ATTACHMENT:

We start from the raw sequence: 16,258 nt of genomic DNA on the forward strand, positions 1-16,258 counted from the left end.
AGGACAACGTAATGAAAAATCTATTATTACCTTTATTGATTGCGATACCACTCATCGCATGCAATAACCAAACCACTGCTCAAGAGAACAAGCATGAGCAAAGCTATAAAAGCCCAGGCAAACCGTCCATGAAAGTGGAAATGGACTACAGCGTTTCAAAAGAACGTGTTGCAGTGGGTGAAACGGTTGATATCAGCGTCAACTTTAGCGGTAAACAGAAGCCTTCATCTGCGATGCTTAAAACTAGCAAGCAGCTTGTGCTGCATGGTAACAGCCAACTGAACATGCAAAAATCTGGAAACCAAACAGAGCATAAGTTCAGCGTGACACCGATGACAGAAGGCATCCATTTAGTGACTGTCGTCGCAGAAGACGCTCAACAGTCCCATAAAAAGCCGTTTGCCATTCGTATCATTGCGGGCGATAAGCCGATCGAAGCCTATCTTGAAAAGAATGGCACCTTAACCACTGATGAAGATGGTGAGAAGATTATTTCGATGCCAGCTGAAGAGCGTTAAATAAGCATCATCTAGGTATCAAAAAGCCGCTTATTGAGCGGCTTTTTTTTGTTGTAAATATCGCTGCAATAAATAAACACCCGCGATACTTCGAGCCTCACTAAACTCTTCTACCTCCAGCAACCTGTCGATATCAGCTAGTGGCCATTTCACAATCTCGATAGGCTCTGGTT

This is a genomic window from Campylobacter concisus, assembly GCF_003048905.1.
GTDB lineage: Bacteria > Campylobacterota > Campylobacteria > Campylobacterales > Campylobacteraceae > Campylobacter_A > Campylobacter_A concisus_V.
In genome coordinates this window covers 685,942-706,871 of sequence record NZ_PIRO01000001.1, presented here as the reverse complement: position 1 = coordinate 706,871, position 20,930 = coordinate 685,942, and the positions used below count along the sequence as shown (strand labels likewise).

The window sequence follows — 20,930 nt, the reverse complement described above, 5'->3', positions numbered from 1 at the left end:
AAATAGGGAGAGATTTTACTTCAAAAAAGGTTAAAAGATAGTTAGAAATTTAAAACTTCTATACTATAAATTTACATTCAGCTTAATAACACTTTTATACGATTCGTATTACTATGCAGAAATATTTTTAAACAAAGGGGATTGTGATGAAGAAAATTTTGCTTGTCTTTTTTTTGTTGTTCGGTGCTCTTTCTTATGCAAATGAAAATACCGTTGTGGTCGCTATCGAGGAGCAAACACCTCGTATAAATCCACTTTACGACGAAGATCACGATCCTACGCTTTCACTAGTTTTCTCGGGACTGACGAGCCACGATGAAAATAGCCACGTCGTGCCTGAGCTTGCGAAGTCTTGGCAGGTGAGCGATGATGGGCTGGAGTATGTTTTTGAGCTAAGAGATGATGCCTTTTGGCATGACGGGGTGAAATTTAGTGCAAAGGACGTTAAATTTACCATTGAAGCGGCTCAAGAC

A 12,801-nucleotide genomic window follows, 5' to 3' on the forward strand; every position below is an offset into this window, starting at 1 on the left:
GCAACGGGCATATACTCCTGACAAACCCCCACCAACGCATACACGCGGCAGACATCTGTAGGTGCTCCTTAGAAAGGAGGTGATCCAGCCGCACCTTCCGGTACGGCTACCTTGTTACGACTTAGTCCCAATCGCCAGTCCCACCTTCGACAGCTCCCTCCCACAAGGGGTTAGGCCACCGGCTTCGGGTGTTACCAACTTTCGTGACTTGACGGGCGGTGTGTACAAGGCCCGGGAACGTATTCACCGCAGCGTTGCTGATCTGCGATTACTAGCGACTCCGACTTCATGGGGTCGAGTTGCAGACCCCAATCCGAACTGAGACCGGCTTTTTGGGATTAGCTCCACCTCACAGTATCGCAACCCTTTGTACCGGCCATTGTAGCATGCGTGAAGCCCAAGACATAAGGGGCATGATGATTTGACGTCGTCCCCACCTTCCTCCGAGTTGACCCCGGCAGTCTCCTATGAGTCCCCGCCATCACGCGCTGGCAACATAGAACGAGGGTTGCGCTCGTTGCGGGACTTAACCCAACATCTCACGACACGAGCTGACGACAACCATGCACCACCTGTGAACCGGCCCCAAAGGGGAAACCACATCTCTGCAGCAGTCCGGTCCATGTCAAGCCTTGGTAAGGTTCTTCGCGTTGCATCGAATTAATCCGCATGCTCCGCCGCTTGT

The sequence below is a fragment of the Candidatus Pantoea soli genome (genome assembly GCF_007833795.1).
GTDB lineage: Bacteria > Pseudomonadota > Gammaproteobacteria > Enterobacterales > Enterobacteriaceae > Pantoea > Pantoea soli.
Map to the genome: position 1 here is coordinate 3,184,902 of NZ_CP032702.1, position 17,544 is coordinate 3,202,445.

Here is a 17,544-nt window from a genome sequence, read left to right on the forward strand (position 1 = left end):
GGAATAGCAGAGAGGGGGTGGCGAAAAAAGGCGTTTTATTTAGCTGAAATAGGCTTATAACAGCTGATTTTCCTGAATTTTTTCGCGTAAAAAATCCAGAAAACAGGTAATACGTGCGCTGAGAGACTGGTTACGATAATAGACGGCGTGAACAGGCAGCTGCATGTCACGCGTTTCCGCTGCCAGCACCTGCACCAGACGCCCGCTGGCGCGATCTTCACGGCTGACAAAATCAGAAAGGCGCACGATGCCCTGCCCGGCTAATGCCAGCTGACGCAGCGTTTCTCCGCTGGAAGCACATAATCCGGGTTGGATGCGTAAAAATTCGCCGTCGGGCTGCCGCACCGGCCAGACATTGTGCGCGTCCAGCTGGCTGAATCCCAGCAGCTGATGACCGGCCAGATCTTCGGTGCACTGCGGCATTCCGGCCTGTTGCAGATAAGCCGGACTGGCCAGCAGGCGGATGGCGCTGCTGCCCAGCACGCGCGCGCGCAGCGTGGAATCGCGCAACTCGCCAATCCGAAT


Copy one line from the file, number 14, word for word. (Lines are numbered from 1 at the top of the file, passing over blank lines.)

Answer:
GGAATAGCAGAGAGGGGGTGGCGAAAAAAGGCGTTTTATTTAGCTGAAATAGGCTTATAACAGCTGATTTTCCTGAATTTTTTCGCGTAAAAAATCCAGAAAACAGGTAATACGTGCGCTGAGAGACTGGTTACGATAATAGACGGCGTGAACAGGCAGCTGCATGTCACGCGTTTCCGCTGCCAGCACCTGCACCAGACGCCCGCTGGCGCGATCTTCACGGCTGACAAAATCAGAAAGGCGCACGATGCCCTGCCCGGCTAATGCCAGCTGACGCAGCGTTTCTCCGCTGGAAGCACATAATCCGGGTTGGATGCGTAAAAATTCGCCGTCGGGCTGCCGCACCGGCCAGACATTGTGCGCGTCCAGCTGGCTGAATCCCAGCAGCTGATGACCGGCCAGATCTTCGGTGCACTGCGGCATTCCGGCCTGTTGCAGATAAGCCGGACTGGCCAGCAGGCGGATGGCGCTGCTGCCCAGCACGCGCGCGCGCAGCGTGGAATCGCGCAACTCGCCAATCCGAAT